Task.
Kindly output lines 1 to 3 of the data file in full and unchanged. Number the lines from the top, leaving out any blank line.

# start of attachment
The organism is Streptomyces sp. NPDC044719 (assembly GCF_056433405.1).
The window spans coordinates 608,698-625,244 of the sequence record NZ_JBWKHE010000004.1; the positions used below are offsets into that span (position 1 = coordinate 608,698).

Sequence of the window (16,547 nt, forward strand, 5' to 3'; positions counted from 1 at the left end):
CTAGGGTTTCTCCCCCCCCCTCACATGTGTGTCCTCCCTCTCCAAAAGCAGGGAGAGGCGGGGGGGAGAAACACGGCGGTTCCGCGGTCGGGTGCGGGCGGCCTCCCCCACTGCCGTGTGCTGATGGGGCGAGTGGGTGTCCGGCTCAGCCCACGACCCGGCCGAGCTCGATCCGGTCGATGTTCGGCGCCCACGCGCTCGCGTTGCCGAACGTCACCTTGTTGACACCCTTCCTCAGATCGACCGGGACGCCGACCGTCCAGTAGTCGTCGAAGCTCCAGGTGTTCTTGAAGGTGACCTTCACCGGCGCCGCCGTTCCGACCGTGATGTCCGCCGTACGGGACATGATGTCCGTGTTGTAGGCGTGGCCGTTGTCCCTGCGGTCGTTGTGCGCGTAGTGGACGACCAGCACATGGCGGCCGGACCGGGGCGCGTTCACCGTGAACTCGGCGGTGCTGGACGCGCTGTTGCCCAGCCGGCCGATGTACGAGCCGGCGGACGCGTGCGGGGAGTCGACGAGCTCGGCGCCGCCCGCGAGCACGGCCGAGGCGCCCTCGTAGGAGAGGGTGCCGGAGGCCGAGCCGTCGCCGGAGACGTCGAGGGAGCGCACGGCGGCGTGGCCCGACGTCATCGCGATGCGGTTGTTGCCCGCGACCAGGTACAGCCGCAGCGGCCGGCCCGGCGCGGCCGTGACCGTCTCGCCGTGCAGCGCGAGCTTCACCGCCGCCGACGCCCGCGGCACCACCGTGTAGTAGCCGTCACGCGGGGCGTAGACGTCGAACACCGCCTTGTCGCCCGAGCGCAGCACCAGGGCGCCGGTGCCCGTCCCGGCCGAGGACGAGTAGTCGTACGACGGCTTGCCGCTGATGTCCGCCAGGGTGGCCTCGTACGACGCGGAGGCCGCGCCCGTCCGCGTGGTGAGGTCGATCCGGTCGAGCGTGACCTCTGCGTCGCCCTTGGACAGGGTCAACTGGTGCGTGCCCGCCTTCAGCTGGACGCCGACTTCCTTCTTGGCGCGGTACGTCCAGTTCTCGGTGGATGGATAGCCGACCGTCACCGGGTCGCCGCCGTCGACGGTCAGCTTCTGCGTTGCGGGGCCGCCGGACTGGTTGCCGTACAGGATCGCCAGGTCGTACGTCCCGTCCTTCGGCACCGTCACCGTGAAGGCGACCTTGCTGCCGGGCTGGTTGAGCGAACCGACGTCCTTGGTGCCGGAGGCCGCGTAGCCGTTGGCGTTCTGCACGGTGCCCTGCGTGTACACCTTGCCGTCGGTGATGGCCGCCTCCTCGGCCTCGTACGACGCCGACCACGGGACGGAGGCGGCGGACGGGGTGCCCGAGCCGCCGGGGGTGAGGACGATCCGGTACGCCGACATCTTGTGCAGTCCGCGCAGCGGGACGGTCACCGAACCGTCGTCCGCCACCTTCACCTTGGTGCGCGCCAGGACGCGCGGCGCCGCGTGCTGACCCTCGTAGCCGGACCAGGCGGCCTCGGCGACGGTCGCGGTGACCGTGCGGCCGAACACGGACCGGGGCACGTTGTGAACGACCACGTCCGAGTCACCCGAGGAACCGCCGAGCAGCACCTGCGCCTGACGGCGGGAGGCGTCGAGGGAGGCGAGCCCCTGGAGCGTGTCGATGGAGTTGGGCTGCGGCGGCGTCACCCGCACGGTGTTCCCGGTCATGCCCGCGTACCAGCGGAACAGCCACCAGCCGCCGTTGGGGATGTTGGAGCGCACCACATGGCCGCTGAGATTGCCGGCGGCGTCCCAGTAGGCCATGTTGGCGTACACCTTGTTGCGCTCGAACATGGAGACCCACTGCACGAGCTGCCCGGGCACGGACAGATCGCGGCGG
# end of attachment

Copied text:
The organism is Streptomyces sp. NPDC044719 (assembly GCF_056433405.1).
The window spans coordinates 608,698-625,244 of the sequence record NZ_JBWKHE010000004.1; the positions used below are offsets into that span (position 1 = coordinate 608,698).

Sequence of the window (16,547 nt, forward strand, 5' to 3'; positions counted from 1 at the left end):